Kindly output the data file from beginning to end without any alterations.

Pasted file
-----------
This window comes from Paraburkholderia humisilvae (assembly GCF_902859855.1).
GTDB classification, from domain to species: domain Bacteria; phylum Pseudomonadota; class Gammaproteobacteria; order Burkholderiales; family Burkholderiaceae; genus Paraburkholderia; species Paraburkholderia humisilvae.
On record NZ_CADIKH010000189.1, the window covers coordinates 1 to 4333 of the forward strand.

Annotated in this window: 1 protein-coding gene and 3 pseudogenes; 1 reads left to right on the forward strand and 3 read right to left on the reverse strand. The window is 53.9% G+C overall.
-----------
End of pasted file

This window comes from Paraburkholderia humisilvae (assembly GCF_902859855.1).
GTDB classification, from domain to species: domain Bacteria; phylum Pseudomonadota; class Gammaproteobacteria; order Burkholderiales; family Burkholderiaceae; genus Paraburkholderia; species Paraburkholderia humisilvae.
On record NZ_CADIKH010000189.1, the window covers coordinates 1 to 4333 of the forward strand.

Annotated in this window: 1 protein-coding gene and 3 pseudogenes; 1 reads left to right on the forward strand and 3 read right to left on the reverse strand. The window is 53.9% G+C overall.